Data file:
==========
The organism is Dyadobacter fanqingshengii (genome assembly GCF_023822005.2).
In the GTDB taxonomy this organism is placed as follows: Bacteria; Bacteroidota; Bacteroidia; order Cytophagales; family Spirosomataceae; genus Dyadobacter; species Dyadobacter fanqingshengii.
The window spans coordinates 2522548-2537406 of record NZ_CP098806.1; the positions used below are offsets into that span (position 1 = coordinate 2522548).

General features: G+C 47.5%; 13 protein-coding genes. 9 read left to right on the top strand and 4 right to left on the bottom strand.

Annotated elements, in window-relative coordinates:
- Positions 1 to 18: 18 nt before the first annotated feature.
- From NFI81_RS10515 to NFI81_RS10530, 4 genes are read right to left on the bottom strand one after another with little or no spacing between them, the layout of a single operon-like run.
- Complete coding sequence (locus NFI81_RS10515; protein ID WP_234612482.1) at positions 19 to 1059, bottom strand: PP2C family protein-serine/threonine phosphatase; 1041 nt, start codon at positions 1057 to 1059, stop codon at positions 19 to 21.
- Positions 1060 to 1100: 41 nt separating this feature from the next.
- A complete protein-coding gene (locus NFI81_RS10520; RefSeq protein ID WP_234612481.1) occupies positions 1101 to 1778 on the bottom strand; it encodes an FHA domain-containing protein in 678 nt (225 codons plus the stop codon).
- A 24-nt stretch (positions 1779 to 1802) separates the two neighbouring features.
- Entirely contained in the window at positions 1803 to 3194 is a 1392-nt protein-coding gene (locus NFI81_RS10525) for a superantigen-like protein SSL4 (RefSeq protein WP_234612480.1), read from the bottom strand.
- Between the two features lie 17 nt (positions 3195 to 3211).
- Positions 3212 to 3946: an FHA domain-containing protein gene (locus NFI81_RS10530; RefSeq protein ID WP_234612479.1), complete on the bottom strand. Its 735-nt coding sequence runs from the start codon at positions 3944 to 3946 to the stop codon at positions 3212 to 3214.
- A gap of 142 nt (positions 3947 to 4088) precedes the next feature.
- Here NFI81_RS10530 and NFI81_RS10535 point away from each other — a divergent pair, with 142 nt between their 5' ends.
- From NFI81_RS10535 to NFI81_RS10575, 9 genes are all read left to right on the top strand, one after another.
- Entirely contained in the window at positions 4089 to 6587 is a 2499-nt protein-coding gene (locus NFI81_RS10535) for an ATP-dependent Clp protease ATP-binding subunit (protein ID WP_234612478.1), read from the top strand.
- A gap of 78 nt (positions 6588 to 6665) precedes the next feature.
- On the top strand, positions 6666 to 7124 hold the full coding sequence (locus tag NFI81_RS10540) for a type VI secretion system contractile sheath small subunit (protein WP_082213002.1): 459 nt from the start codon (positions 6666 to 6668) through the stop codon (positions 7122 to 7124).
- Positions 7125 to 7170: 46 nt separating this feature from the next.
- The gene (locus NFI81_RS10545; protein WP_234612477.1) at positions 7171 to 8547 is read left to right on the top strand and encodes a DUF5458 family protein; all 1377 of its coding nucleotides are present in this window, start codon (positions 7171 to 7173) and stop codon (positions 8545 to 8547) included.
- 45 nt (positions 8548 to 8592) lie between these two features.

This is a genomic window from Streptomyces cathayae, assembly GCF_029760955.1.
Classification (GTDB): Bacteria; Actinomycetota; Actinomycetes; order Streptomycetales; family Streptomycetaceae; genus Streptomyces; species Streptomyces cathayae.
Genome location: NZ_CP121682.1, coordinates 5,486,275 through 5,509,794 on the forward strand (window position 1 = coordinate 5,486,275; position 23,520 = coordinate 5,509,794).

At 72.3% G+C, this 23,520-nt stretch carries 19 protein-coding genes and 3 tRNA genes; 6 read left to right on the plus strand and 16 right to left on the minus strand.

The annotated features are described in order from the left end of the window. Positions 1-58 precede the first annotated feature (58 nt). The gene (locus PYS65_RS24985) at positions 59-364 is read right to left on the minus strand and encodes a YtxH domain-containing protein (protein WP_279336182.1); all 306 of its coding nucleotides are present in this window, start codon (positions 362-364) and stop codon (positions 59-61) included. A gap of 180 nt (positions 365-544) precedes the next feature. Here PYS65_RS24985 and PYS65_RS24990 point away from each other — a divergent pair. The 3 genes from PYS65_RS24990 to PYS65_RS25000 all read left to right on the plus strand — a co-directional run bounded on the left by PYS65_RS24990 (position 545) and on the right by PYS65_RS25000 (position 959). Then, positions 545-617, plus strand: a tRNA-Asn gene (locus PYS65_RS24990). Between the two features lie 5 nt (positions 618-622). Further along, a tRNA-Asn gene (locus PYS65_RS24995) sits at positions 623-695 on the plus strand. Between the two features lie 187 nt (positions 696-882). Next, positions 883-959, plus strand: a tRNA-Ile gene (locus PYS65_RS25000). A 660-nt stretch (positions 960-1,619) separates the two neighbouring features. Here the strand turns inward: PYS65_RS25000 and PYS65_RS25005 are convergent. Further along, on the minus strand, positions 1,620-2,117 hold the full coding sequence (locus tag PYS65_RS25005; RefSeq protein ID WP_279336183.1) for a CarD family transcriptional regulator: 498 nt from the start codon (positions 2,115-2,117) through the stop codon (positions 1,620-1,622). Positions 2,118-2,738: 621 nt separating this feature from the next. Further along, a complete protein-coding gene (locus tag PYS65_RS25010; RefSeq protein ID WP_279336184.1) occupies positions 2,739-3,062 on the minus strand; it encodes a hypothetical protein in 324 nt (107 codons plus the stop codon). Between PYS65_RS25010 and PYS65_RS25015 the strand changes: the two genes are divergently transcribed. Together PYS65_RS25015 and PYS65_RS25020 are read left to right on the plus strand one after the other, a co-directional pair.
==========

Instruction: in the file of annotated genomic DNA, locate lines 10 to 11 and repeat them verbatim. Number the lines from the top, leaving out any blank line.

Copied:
- A complete protein-coding gene (locus NFI81_RS10520; RefSeq protein ID WP_234612481.1) occupies positions 1101 to 1778 on the bottom strand; it encodes an FHA domain-containing protein in 678 nt (225 codons plus the stop codon).
- A 24-nt stretch (positions 1779 to 1802) separates the two neighbouring features.